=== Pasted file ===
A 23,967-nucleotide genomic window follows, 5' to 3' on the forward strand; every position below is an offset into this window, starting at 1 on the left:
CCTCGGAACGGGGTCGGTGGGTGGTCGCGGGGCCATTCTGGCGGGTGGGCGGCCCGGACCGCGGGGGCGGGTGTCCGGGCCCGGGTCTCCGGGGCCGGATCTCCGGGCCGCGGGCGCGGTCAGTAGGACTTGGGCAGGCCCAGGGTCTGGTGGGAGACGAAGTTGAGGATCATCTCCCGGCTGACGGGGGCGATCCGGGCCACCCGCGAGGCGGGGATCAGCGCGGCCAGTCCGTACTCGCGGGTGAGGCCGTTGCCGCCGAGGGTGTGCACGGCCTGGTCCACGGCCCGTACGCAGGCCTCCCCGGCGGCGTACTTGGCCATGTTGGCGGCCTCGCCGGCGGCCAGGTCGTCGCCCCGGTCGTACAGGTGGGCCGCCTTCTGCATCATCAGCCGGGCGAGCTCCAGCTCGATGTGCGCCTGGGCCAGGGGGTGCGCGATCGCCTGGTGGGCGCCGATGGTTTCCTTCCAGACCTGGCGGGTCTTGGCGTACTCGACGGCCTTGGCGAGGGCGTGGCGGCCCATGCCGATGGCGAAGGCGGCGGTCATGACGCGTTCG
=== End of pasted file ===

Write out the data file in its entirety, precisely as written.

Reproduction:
A 23,967-nucleotide genomic window follows, 5' to 3' on the forward strand; every position below is an offset into this window, starting at 1 on the left:
CCTCGGAACGGGGTCGGTGGGTGGTCGCGGGGCCATTCTGGCGGGTGGGCGGCCCGGACCGCGGGGGCGGGTGTCCGGGCCCGGGTCTCCGGGGCCGGATCTCCGGGCCGCGGGCGCGGTCAGTAGGACTTGGGCAGGCCCAGGGTCTGGTGGGAGACGAAGTTGAGGATCATCTCCCGGCTGACGGGGGCGATCCGGGCCACCCGCGAGGCGGGGATCAGCGCGGCCAGTCCGTACTCGCGGGTGAGGCCGTTGCCGCCGAGGGTGTGCACGGCCTGGTCCACGGCCCGTACGCAGGCCTCCCCGGCGGCGTACTTGGCCATGTTGGCGGCCTCGCCGGCGGCCAGGTCGTCGCCCCGGTCGTACAGGTGGGCCGCCTTCTGCATCATCAGCCGGGCGAGCTCCAGCTCGATGTGCGCCTGGGCCAGGGGGTGCGCGATCGCCTGGTGGGCGCCGATGGTTTCCTTCCAGACCTGGCGGGTCTTGGCGTACTCGACGGCCTTGGCGAGGGCGTGGCGGCCCATGCCGATGGCGAAGGCGGCGGTCATGACGCGTTCG